The key to note here is that many middle-market businesses have financing needs. In the past, they could just go to a bank and get a loan. But in recent years, due to the more restrictive regulatory environment and consolidation in the banking system, commercial banks have shifted away from the middle market to focus more on large corporations. 20 years ago, banks were making more than 70% of all the loans given to middle-market businesses; today, they represent just 10% of middle-market lending. (Source: “Investor Presentation,” Medley Management Inc, last accessed April 4, 2018.)
In other words, today’s middle-market companies can’t just go to a bank and get a loan. As a result, they have to pay higher interest rates to obtain financing.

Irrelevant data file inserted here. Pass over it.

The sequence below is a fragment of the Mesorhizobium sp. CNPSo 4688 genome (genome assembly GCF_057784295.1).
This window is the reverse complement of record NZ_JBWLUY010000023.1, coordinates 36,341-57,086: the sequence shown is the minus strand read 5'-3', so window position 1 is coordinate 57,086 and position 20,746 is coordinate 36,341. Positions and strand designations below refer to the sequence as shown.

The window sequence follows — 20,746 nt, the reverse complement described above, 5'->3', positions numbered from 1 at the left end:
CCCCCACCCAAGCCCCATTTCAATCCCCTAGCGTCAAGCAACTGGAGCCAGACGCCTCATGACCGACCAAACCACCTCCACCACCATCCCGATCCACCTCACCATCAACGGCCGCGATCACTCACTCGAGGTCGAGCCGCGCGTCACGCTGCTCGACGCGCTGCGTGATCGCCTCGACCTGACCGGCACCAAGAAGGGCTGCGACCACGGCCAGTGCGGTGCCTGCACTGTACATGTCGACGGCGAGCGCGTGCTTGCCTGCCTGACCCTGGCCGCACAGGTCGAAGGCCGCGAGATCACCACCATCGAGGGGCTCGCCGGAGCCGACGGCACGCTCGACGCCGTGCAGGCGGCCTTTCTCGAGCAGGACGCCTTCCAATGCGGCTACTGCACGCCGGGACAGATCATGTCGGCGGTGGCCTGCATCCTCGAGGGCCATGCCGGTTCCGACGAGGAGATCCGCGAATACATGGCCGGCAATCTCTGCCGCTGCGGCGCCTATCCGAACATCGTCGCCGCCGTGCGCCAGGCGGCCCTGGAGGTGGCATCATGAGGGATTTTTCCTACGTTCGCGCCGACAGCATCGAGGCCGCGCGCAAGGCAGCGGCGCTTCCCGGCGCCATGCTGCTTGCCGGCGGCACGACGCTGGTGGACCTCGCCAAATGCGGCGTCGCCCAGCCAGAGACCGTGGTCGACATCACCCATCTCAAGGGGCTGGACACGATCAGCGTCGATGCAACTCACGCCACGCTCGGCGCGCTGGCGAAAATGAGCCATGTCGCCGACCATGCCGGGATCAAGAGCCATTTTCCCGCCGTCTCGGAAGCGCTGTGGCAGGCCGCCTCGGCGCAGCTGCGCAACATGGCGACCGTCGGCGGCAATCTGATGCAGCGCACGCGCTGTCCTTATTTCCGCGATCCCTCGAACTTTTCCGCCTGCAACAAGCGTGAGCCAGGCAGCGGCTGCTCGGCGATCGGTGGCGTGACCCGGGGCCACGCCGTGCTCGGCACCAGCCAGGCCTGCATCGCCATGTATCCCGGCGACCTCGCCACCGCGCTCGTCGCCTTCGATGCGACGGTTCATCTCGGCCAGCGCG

And that has created an opportunity for a group of companies that I call “alternative banks.” Unlike traditional banks, these alternative banks don’t offer branches or ATMs for their customers. Instead, they specialize in lending to middle-market businesses, collecting oversized interest income by doing so.
So what exactly are these “alternative banks?” To put it simply, an alternative bank is a business development company (BDC). BDCs were created by the U.S. Congress in 1980 to fuel job growth and help middle-market businesses obtain financing. Because shares of many BDCs trade on major stock exchanges, regular investors can get a piece of the action too.
To acquire BDC status, a company must meet a list of requirements, such as investing at least 70% of its total assets in U.S. businesses with market values of under $250.0 million. Moreover, BDCs are required by law to distribute more than 90% of their profits to shareholders in the form of dividends.